Our first destination in Greece is the tiny, rustic and rugged island of Tilos, just offshore Turkey and two hours by ferry from Rhodes. Tilos, with its sage-scented hillsides, jewel-like bays and beaches and clusters of white-washed houses had bewitched before, and we planned to make it our designated base camp this trip from which we would explore the Eastern Mediterranean and Aegean.
Trials of Travel
But Tilos would play hard to get to this time – unexpected roadblocks stretched our original two day journey from Vancouver to Tilos to six. A general strike in Greece the day we were to land closed Athens & Rhodes airports, forcing us to delay our
departure. Our flight to Rhodes is re-diverted back to Athens as it is too windy to land (not an unheard of phenomenon during winter and early spring in the Aegean). While Aegean Air puts us up in a five star hotel with five-star buffet meals in the “Athenian Riviera” overlooking the Saronic Gulf, another day is spent in transit limbo-land. Well, three actually, as we have missed a critical ferry connection to the island of Tilos.
Sifnos, Kismet & Bouzouki
Limbo-land when one is travelling is not entirely unpleasant – in this case it offfered the opportunity to re-acquaint ourselves with the warmth of the Greek people. In Frankfurt airport, we strike up a conversation with a retired captain of the now defunct national airline – Olympic Air. He returns to Vancouver four times a year in order to help with his godchildren and because he loves the decency of Canadian people and culture. In a measured and rational Anglo-Saxon way, he tries to enlighten us to the differences between Mediterranean and Anglo-Saxon mentalities while enthusiastically inviting us to his seaside villa next time we are on the island of Sifnos….. In Rhodes, an artist who customizes leather shoes fills us in on common Greek/Turkish traditions, like the practice of honouring one’s first customer of the day by offering them a discount, and philosophies they don’t share, like a belief in ‘kismet’ – i.e., destiny. While Muslims, historically, accept this, Greeks believe that we have some agency in our destiny (but not complete control as that would be hubris). Understanding what one has the power to change and what one does not is, as one recalls, the pinnacle in Stoic wisdom. All this deep thinking is washed down later with a bouzouki chaser as two amazing musicians, one humble Greek restaurant owner, and a lively clientele (chief among them the restaurant owner’s children) illuminate our first night in Greece.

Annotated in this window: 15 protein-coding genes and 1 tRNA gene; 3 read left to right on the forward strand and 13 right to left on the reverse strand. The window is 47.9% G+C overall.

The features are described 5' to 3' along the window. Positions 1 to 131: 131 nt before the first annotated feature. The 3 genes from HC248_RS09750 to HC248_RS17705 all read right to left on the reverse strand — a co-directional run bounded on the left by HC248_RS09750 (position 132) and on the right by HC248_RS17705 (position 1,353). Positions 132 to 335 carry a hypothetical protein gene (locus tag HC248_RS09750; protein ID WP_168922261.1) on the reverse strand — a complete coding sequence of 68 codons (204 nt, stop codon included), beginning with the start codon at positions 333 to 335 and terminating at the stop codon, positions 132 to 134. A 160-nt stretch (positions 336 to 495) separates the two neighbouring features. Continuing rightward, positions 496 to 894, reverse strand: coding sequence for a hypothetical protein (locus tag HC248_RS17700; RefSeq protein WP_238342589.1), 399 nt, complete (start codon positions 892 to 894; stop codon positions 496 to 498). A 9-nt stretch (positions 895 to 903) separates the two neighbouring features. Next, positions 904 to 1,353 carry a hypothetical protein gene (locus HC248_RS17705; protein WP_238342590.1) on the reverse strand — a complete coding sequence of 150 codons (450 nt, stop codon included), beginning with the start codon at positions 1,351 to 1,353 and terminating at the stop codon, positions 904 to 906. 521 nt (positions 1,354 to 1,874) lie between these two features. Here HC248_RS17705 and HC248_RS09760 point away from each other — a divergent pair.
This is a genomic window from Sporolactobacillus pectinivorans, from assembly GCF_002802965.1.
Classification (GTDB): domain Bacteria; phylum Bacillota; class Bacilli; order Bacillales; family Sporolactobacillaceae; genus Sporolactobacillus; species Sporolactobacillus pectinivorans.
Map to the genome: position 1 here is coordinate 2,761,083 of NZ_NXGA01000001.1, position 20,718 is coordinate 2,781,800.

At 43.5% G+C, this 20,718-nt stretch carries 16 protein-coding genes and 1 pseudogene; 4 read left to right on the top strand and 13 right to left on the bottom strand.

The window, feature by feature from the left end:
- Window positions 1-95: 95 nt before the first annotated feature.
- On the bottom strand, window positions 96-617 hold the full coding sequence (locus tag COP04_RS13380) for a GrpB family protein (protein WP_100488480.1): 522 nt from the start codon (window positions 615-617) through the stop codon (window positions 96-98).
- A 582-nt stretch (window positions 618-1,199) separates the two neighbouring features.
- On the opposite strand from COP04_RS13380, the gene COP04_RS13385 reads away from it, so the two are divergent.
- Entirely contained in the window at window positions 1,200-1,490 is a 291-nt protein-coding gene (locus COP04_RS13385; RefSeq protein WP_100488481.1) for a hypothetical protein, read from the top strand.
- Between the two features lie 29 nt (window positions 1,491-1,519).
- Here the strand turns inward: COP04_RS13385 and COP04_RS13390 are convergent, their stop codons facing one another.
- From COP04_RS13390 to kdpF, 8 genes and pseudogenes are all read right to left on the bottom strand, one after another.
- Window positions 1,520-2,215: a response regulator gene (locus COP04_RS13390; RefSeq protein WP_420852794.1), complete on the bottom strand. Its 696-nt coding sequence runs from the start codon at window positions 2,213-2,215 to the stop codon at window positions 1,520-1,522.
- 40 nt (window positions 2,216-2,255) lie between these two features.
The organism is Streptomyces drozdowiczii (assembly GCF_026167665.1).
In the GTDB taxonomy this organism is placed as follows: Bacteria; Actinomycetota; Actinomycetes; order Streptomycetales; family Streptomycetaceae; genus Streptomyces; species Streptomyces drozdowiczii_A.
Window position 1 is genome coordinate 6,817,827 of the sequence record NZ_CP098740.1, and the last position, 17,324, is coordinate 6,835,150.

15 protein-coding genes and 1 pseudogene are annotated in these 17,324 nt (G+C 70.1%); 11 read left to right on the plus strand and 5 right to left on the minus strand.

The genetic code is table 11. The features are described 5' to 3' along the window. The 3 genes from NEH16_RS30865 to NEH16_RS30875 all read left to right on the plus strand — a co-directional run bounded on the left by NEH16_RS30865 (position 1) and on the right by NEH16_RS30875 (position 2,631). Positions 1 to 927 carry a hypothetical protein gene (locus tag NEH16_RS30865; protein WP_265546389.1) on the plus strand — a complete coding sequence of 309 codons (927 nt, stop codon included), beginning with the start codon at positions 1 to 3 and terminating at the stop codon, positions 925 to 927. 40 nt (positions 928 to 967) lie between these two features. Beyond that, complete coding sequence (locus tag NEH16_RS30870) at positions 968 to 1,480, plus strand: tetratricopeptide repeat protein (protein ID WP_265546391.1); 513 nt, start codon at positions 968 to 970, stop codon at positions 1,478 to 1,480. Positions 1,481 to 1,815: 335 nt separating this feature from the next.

Home-Coming on Tilos
Always exciting to explore the Old Town of Rhodes – with the history of the charismatic Knights of Hospitaller oozing from every keep and turret that loom above you as you wander the streets of the tightly walled and woven city – but for us, the fairytale truly begins the moment one steps onto a Greek Island ferry. One senses that whatever the destination, it will be magical. That certainly is the case when the ferry docks in Tilos; one is instantly enveloped in the joy and cacophony that erupts as people on the quay say goodbye to loved ones and greet those disembarking, as cargo is unloaded and vehicles wheeled into position. It is baptism at its best – all of us submerged in a ritual epochs old and drenched in its original meaning – a bestowal of love and security. Our hosts, Andreas and Irina, lead us past the small well-lit fig-bedecked square with the odd fleece-clad, Tilly-hatted foreigner holding forth in one of the restaurants or taverns dotted round it. We have the
overwhelming feeling that we are returning home – to a life wrapped in the safety, simplicity and sweetness of a much more naive time. We are soon toasting Greece, Kazantzakis and the spirit of Zorba from our balcony overlooking the Mediterranean, feeling once more “how simple a thing is happiness; a glass of wine, the sound of the sea.”